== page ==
Ending a long and contentious labor impasse and setting the stage for the city to approve the pair of new hospitals that Sutter Health and its California Pacific Medical Center affiliate want to build in San Francisco, the California Nurses Association today announced that it has reached a tentative contract agreement with the hospital corporations.
As we’ve reported, reaching a deal with its nurses seemed to be the last major hurdle for Sutter/CPMC to overcome before the community-labor coalition would fully support the compromise hospital deal that a city-CPMC negotiating team announced on March 5. The nurses helped force that hard-won deal in part by aggressively advocating for St. Luke’s Hospital to remain financially viable and open to the low-income community it serves.
“We are delighted to finally reach a contract deal. It’s been six years of a very contentious relationship,” Eileen Prendiville, a registered nurse who works at CPMC’s California Campus, told the Guardian. She said that the nurses are thrilled to have attained good job security and patient advocacy standards while ensuring St. Luke’s stays open. “Working with a coalition of labor and community, we were successful at changing the face of healthcare in San Francisco.”
Under a previous agreement reached last year between CPMC and the Mayor’s Office, St. Luke’s would have had just 80 beds and could have been closed if the corporations revenues sagged. But activists and the Board of Supervisors were able to kill it and force the corporations back to the bargaining table.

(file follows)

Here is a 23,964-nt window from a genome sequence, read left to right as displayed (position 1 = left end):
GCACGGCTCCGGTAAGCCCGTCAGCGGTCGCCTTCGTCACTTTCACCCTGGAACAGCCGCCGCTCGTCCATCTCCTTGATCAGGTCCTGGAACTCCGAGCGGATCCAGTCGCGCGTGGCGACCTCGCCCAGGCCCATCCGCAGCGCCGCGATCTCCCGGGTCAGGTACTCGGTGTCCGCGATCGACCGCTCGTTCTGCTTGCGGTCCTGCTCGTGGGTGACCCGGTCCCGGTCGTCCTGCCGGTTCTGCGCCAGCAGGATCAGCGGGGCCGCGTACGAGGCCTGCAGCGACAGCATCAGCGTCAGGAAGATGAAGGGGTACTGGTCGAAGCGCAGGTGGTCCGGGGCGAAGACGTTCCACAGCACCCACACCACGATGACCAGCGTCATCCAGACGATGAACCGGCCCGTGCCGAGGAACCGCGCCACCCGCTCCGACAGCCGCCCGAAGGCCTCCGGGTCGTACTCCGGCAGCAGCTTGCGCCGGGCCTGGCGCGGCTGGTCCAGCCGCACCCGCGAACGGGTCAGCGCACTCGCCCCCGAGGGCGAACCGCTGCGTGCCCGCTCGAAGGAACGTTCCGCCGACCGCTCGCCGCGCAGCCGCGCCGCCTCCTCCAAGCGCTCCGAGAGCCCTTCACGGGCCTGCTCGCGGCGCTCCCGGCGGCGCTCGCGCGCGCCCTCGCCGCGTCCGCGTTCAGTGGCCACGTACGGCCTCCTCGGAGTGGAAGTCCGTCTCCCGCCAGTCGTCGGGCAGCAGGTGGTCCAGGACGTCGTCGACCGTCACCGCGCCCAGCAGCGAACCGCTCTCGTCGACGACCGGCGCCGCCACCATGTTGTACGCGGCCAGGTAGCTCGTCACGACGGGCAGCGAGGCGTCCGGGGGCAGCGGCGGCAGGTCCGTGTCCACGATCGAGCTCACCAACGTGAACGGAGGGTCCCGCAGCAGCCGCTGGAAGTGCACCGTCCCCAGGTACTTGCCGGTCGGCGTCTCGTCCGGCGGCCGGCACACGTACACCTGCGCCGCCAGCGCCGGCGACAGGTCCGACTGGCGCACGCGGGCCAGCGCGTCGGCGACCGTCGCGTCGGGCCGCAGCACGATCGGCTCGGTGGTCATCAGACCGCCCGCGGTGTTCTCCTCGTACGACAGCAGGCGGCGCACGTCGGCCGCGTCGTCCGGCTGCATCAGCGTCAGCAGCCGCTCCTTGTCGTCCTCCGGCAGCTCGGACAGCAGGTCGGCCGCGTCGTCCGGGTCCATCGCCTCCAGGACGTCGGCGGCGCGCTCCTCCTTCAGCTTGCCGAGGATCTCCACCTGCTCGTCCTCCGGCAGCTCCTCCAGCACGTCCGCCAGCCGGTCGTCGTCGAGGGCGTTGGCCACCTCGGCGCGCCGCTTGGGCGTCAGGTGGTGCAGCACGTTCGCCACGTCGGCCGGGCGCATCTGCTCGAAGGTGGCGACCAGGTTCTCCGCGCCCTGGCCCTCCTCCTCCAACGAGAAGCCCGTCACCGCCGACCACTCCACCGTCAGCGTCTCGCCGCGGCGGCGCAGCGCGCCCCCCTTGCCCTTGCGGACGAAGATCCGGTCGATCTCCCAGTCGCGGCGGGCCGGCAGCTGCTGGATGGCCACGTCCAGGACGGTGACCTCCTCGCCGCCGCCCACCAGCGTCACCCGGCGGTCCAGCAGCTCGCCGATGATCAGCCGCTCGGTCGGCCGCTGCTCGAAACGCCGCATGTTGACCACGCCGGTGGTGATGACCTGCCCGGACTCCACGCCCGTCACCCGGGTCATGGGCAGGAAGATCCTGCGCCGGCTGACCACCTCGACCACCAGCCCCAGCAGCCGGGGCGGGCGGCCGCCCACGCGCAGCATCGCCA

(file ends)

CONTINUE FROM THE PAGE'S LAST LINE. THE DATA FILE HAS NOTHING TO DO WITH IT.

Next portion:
In today’s print edition of the Guardian, I cover the movement to value caregiving in our uncaring economic system and the key role that CNA has played has in that growing movement. In San Francisco, CNA has faced down lawsuits, lock-outs, and harsh union-busting tactics as it pushed for contracts with strong patient advocacy protections.
Sup. David Campos, who help negotiate the latest hospital deal, said he was “thrilled” to hear Sutter/CPMC reached a deal with CNA. “We’ve always said it’s really important as we finalize the agreement that there is protection for the workers,” Campos told us.
Board President David Chiu, another key negotiator in the recent deal, told us, “I’m tremendously excited that there’s finally an agreement between oru nurses and CPMC, and thank the parties for their hard work in reaching this point. Along with the agreement we recently arrived at for the new Cathedral Hill and St. Luke’s campuses, this is an important moment for our city’s health care futue.”
CPMC spokespersons didn’t immediately respond to our calls for comment, but we’ll update this post if and when we hear back. The CNA press release announcing the deal and its details follows:
Nurses Reach Agreement with Sutter California Pacific
RNs Hail Community Support, Decision to Keep St. Luke’s Open
Registered nurses at two San Francisco Sutter hospitals, California Pacific Medical Center and St. Luke’s Hospital, have, at long last, reached agreement with hospital officials on a new collective bargaining contract for the 800 RNs who work at the two facilities, the California Nurses Association said today.
The agreement expands patient protections, strengthens the nurses’ bargaining and job security rights, and provides for economic gains. It must still be ratified by CPMC and St. Luke’s nurses who will vote on the pact in membership meetings soon.
The RNs emphasized that they are especially pleased with the overall political and community framework, announced earlier this month, that preserves St. Luke’s after years of uncertainly and threats of closure for the historic hospital that serves a medically underserved community in San Francisco.